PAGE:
Meta, which has had a standout year in which it has both significantly cut costs and increased revenue, is on track to make $130bn in ad revenue alone this year.

That means the owner of Facebook and Instagram would account for 15% (nearly one-seventh) of total global ad revenue expected by GroupM.

The report does caution that social media companies including Meta and TikTok are under increasing legal scrutiny, primarily by the US, UK, and EU. Nevertheless, it expects social media ad revenue to grow by 10.5% in 2023 before decelerating to 6.9% growth in 2024.

Why the ad market is holding up better than you thought

Retail Media is the smallest segment within digital, but is growing quickly, adding more than $10bn in revenue in 2023 to $119.4bn and forecast to grow 8.3% in 2024. The estimated 2023 revenue figure amounts to a downgrade from GroupM’s June forecast of $125.7bn, driven by factors affecting the Chinese retail media market.

The largest retail media platforms by ecommerce gross merchandise value are dominated by three companies (2 Chinese, 1 American): Alibaba, JD.com, and Amazon. These three were twice the size of the next 17 players combined, which include the likes of Walmart and eBay. The US and China are thus still expected to represent 77.6% of global retail media ad revenue in 2024, though those markets will grow at a slower rate than others.

GroupM anticipates continued strong growth for retail media, and by 2028 it expects global retail media revenue to exceed that of linear TV and CTV combined.

Live sports even more important for linear

TV’s share of the global ad market will fall to 17.9% this year, which GroupM attributes to ad revenue from small- and medium-sized businesses (SMBs) primarily buying digital ads via Meta and Google; in comparison, larger brand advertisers still spend a larger share of their budget on TV.

Global TV ad revenue is expected to remain flat over the next five years, growing just 1.1% on a compound annual basis, with most of that growth driven by CTV (+9.5% on compound annual basis over the next five years). GroupM predicts linear TV ad revenue will fall to its lowest level since 2005 by 2028.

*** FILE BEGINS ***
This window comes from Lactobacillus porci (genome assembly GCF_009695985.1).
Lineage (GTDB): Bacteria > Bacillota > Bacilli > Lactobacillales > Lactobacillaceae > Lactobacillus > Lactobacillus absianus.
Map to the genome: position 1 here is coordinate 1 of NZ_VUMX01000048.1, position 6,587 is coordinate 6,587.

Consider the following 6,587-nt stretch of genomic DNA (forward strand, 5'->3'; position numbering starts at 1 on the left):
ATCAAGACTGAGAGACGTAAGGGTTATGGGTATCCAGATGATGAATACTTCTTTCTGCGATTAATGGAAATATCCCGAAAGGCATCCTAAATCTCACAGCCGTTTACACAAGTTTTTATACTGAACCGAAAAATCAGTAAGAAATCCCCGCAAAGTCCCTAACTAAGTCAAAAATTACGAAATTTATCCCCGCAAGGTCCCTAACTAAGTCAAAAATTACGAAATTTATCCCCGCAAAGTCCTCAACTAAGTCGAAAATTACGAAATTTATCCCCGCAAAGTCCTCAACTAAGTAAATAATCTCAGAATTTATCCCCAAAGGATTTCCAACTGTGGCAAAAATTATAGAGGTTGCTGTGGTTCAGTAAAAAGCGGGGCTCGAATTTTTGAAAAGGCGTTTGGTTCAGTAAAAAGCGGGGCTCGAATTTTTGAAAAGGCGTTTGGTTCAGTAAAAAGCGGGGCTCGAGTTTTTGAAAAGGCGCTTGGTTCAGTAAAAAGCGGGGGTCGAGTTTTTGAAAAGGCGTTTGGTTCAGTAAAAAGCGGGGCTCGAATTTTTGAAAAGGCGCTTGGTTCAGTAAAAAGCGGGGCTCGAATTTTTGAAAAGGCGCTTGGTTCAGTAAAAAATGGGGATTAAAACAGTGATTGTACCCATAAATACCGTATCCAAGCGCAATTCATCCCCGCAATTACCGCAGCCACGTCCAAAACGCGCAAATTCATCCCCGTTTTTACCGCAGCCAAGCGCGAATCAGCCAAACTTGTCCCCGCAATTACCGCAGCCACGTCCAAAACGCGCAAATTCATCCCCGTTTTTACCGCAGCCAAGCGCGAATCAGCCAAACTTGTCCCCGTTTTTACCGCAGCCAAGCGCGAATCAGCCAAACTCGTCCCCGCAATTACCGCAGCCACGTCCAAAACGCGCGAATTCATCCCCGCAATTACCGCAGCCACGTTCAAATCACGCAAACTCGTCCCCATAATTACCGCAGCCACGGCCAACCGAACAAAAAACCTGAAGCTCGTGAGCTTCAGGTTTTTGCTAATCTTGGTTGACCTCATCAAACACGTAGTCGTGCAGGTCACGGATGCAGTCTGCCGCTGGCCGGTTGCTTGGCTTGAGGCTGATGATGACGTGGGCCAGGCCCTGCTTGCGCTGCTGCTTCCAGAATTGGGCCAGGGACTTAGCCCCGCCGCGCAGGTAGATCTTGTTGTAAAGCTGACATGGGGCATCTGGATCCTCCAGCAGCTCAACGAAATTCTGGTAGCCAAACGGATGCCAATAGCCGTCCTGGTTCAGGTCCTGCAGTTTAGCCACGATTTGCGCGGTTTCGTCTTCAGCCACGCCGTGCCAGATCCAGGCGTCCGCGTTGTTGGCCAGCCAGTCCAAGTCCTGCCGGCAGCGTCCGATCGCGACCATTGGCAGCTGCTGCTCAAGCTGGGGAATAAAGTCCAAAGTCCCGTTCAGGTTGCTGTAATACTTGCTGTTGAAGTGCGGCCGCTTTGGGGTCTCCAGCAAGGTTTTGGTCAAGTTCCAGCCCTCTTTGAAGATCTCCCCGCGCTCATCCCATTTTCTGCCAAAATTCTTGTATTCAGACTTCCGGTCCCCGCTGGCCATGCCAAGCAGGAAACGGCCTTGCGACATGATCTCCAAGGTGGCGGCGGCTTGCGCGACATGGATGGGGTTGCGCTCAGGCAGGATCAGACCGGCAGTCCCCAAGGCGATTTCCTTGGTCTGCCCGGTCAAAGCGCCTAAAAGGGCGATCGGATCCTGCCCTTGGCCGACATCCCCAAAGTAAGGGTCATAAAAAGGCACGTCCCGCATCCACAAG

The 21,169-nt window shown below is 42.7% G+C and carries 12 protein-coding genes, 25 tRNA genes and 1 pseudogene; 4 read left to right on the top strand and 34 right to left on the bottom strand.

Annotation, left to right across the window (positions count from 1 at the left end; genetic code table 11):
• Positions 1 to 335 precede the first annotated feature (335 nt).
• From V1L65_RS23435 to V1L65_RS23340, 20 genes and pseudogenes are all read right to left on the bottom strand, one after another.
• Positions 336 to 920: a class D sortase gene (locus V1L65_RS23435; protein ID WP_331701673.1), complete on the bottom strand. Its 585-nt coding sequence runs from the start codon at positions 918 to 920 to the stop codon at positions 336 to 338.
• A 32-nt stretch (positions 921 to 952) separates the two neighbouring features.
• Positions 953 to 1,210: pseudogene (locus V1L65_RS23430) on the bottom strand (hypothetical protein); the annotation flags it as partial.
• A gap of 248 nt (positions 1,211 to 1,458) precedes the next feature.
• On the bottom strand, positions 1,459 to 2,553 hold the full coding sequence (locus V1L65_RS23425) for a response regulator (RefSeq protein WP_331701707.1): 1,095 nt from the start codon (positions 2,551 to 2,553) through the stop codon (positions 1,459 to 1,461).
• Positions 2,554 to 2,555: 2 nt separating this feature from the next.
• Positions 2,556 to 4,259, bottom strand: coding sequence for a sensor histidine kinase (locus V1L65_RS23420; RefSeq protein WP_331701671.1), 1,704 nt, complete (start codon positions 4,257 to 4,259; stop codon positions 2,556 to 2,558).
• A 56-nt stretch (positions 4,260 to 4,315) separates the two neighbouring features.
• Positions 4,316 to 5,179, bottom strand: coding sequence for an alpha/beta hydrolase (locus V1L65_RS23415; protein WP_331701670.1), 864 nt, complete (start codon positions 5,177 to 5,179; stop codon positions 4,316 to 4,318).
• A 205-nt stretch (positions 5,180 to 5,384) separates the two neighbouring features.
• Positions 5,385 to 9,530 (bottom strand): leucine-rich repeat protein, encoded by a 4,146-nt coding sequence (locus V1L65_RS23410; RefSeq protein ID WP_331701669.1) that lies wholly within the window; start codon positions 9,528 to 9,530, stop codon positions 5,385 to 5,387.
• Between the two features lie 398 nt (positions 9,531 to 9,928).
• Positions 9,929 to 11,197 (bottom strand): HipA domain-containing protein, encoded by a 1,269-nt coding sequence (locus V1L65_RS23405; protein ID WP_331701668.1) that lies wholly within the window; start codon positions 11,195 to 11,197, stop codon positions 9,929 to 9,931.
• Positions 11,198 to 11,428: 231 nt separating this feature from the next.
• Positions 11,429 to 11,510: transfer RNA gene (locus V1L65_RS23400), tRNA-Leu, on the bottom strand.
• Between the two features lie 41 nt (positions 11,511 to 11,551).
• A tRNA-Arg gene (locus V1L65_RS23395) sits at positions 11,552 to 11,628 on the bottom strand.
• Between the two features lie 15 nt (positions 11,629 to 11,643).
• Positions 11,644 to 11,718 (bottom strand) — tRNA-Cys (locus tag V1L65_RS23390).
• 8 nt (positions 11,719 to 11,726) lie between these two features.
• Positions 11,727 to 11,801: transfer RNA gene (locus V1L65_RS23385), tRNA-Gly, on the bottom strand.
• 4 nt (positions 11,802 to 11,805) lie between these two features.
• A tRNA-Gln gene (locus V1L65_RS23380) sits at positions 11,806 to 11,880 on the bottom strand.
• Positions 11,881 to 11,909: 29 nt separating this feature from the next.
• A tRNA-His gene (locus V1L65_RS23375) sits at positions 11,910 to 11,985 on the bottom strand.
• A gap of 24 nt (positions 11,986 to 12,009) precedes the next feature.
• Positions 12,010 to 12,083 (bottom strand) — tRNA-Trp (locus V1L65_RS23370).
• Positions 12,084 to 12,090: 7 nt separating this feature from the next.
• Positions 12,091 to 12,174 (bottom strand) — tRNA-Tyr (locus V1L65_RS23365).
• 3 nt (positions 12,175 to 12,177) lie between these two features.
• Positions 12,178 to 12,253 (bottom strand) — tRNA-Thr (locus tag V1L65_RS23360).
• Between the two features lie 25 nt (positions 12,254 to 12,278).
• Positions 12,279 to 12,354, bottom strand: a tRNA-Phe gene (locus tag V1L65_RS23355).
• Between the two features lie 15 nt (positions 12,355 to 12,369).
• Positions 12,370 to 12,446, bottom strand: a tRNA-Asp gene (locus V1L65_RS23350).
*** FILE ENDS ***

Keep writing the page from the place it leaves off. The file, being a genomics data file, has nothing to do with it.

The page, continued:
What is keeping linear TV afloat, increasingly, is sports and live events, which are now taking up a larger share of TV viewing. In the US, sports now make up 23.5% of all national TV hours watched, compared to just 14.1% in 2018.

Total streaming video revenue, meanwhile, is “nearing the tipping point” where it will overtake linear revenue as more streamers begin to add ad tier options atop subscription revenues. However, because many streaming consumers prefer paying more for ad-free tiers, and because ad inventory on streaming services is smaller than on linear, GroupM predicts average ad hours for US audiences will fall by 17% in the next four years.

Traditional media: long post-pandemic recoveries

In terms of other mediums, out-of-home (OOH) is forecast to grow 18.1% in 2023 and 14.6% in 2024 — an even faster rate than retail media, albeit from a smaller base — thanks to a resurgence of travel and airport advertising and growth in digital out-of-home (DOOH). However, GroupM notes that the medium is still not expected to surpass pre-pandemic spending levels until 2024 and is not expected to regain its pre-pandemic share of total ad revenue even by 2028.